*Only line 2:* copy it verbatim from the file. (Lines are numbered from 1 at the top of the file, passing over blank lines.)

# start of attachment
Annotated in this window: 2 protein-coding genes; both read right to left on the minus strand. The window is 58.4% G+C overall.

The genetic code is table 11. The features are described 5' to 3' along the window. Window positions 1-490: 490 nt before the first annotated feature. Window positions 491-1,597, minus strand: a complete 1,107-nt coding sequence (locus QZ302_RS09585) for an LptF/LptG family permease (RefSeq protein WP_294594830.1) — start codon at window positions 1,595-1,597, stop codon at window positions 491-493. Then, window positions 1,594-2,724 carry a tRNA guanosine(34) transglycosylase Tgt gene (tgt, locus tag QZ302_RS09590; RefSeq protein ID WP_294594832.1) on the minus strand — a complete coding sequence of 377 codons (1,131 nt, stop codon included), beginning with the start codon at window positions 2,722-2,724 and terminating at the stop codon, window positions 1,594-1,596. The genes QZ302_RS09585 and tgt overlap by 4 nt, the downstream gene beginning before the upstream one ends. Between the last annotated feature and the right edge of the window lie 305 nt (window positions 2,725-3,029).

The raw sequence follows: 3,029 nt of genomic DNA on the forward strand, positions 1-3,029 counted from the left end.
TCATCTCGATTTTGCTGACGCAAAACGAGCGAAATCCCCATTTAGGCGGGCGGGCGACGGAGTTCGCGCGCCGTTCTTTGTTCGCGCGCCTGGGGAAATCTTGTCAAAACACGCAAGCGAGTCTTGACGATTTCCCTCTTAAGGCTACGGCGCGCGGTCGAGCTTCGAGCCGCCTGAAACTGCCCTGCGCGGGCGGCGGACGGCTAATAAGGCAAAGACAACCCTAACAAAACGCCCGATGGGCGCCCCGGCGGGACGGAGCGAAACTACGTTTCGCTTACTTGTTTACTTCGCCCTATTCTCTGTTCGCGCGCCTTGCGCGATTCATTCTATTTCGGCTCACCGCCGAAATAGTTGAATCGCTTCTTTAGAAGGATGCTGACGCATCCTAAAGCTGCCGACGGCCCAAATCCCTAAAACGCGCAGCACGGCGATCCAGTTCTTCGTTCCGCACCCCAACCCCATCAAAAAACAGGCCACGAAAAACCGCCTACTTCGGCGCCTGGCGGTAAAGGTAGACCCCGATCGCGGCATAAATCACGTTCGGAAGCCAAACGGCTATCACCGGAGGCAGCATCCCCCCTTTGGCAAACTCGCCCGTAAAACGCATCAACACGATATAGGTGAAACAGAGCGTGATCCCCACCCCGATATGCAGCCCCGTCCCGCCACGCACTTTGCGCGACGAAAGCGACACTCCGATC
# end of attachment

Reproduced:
The genetic code is table 11. The features are described 5' to 3' along the window. Window positions 1-490: 490 nt before the first annotated feature. Window positions 491-1,597, minus strand: a complete 1,107-nt coding sequence (locus QZ302_RS09585) for an LptF/LptG family permease (RefSeq protein WP_294594830.1) — start codon at window positions 1,595-1,597, stop codon at window positions 491-493. Then, window positions 1,594-2,724 carry a tRNA guanosine(34) transglycosylase Tgt gene (tgt, locus tag QZ302_RS09590; RefSeq protein ID WP_294594832.1) on the minus strand — a complete coding sequence of 377 codons (1,131 nt, stop codon included), beginning with the start codon at window positions 2,722-2,724 and terminating at the stop codon, window positions 1,594-1,596. The genes QZ302_RS09585 and tgt overlap by 4 nt, the downstream gene beginning before the upstream one ends. Between the last annotated feature and the right edge of the window lie 305 nt (window positions 2,725-3,029).